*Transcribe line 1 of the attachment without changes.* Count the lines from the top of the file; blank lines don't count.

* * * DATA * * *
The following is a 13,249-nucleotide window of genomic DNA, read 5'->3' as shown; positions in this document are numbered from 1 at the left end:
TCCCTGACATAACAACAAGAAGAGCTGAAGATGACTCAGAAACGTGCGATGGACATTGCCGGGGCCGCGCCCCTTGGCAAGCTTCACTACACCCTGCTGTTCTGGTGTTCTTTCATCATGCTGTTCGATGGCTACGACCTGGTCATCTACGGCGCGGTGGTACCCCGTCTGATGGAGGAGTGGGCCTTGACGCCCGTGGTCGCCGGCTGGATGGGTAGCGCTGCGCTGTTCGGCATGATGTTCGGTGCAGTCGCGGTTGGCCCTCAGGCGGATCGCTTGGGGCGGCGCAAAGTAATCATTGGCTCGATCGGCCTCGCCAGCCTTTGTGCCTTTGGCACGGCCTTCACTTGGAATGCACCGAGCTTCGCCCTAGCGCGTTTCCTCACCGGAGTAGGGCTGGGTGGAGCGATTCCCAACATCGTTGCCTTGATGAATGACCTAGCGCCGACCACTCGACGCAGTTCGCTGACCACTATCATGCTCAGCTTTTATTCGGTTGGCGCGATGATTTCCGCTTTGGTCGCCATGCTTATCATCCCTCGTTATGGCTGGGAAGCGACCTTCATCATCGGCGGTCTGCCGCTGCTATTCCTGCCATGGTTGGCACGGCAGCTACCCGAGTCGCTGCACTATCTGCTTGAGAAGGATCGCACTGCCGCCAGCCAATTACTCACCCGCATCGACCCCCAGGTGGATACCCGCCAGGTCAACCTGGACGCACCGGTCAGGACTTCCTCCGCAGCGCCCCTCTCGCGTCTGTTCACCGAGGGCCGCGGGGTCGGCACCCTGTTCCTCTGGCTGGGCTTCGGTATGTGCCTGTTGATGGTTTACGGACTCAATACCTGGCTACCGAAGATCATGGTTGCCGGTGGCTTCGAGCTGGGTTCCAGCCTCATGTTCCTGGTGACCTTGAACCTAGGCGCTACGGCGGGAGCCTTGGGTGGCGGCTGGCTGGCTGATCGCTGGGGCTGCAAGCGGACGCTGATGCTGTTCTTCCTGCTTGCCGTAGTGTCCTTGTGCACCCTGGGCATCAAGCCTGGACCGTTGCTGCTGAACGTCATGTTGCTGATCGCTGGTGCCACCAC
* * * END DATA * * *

The following is a 13,249-nucleotide window of genomic DNA, read 5'->3' as shown; positions in this document are numbered from 1 at the left end: